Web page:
9.4 Stabilization Policy

Fluctuations in the economy as a whole come from changes in aggregate supply or aggregate demand. Economists call exogenous changes in these curves shocks to the economy. A shock that shifts the aggregate demand curve is called a demand shock, and a shock that shifts the aggregate supply curve is called a supply shock. These shocks disrupt economic well-being by pushing output and employment away from their natural levels. One goal of the model of aggregate supply and aggregate demand is to show how shocks cause economic fluctuations.

Another goal of the model is to evaluate how macroeconomic policy can respond to these shocks. Economists use the term stabilization policy to refer to policy actions aimed at reducing the severity of short-run economic fluctuations. Because output and employment fluctuate around their long-run natural levels, stabilization policy dampens the business cycle by keeping output and employment as close to their natural levels as possible.

In the coming chapters, we examine in detail how stabilization policy works and what practical problems arise in its use. Here we begin our analysis of stabilization policy by examining how monetary policy might respond to shocks. Monetary policy is an important component of stabilization policy because, as we have seen, the money supply has a powerful impact on aggregate demand.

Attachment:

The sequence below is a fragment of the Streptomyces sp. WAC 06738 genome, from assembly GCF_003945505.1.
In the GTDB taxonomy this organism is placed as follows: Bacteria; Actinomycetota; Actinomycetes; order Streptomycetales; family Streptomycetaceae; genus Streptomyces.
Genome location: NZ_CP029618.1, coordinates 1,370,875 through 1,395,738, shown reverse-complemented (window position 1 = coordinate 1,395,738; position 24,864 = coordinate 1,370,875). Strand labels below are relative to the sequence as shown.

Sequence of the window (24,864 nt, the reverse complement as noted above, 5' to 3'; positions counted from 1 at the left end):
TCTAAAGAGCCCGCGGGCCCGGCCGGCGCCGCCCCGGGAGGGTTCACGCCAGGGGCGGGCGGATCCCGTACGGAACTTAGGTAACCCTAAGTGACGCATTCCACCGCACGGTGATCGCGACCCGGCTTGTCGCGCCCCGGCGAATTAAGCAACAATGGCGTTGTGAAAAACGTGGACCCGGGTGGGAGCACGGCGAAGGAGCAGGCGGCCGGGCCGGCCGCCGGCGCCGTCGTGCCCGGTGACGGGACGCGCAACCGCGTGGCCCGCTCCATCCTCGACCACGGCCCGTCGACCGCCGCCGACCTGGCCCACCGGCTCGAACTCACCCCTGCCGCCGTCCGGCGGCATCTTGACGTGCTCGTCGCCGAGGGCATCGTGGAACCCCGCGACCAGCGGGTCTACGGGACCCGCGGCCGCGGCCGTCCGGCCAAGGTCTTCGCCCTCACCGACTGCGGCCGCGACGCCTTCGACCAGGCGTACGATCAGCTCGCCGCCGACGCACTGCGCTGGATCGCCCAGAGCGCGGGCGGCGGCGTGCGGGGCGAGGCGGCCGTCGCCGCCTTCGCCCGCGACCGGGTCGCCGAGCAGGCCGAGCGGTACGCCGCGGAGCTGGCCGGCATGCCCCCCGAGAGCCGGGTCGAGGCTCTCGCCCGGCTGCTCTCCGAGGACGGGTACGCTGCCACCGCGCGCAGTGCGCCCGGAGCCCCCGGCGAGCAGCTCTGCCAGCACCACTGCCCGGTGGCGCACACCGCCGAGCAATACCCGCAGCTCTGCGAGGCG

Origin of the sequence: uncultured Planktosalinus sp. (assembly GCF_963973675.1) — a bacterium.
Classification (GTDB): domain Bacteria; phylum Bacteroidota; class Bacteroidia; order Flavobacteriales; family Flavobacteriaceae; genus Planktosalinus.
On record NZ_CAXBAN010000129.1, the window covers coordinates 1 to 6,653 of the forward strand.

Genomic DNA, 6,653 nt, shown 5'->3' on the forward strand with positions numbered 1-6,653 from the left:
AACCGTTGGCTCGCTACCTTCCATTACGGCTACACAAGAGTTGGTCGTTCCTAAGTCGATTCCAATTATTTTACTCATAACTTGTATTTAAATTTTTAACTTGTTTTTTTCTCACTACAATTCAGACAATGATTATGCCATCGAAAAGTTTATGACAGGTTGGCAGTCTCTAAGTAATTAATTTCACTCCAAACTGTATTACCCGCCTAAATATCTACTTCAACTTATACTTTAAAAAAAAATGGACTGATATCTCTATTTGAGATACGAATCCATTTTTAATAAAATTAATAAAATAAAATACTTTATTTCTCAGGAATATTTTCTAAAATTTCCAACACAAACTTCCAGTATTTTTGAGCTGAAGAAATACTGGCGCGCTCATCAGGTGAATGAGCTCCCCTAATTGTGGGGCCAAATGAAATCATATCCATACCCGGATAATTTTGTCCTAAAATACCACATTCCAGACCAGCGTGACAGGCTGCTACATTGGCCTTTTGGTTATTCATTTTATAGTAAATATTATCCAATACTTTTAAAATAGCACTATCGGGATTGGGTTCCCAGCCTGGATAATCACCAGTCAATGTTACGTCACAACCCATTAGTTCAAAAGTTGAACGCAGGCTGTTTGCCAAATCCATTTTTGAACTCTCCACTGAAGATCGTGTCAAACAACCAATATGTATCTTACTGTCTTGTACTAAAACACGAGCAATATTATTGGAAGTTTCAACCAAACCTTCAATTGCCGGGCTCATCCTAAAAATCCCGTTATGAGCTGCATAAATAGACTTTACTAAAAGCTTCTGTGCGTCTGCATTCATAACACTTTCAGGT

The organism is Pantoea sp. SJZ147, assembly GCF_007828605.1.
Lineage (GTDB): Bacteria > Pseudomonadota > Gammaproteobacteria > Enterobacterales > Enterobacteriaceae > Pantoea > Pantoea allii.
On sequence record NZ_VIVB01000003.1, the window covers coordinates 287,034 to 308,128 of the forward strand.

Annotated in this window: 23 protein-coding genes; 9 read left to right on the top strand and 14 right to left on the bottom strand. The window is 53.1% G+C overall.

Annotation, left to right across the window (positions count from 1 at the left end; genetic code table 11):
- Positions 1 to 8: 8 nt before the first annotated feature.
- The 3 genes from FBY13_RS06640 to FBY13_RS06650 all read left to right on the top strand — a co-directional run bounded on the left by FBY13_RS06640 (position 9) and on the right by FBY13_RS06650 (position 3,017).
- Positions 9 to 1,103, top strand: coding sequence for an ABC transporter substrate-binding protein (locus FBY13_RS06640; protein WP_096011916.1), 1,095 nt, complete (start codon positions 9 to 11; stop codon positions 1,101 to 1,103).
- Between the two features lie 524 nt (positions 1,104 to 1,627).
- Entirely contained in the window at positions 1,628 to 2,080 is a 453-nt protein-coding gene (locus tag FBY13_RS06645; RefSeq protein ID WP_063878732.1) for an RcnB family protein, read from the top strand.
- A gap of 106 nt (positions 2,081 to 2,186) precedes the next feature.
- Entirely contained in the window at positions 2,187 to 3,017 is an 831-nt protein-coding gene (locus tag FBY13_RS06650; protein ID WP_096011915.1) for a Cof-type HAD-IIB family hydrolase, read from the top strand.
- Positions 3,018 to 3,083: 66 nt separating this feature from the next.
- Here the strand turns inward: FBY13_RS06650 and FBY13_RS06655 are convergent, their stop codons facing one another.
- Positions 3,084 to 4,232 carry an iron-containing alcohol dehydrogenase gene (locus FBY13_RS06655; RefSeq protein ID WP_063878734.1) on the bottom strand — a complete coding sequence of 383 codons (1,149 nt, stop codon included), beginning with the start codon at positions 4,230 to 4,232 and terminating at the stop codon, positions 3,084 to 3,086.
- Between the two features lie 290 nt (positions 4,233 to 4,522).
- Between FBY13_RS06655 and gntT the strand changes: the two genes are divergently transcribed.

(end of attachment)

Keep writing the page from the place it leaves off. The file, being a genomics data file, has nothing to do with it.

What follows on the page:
Shocks to Aggregate Demand


Consider an example of a demand shock: the introduction and expanded availability of credit cards. Because credit cards are often a more convenient way to make purchases than using cash, they reduce the quantity of money that people choose to hold. This reduction in money demand is equivalent to an increase in the velocity of money. When each person holds less money, the money demand parameter k falls. This means that each dollar of money moves from hand to hand more quickly, so velocity V ( = 1/k) rises.

If the money supply is held constant, the increase in velocity causes nominal spending to rise and the aggregate demand curve to shift outward, as in Figure 9-11. In the short run, the increase in demand raises the output of the economy—it causes an economic boom. At the old prices, firms now sell more output. Therefore, they hire more workers, ask their existing workers to work longer hours, and make greater use of their factories and equipment.

Figure 9-11: FIGURE 9-11
Figure 9-11: An Increase in Aggregate Demand The economy begins in long-run equilibrium at point A. An increase in aggregate demand, due to an increase in the velocity of money, moves the economy from point A to point B, where output is above its natural level. As prices rise, output gradually returns to its natural level, and the economy moves from point B to point C.


Over time, the high level of aggregate demand pulls up wages and prices. As the price level rises, the quantity of output demanded declines, and the economy gradually approaches the natural rate of production. But during the transition to the higher price level, the economy’s output is higher than the natural rate.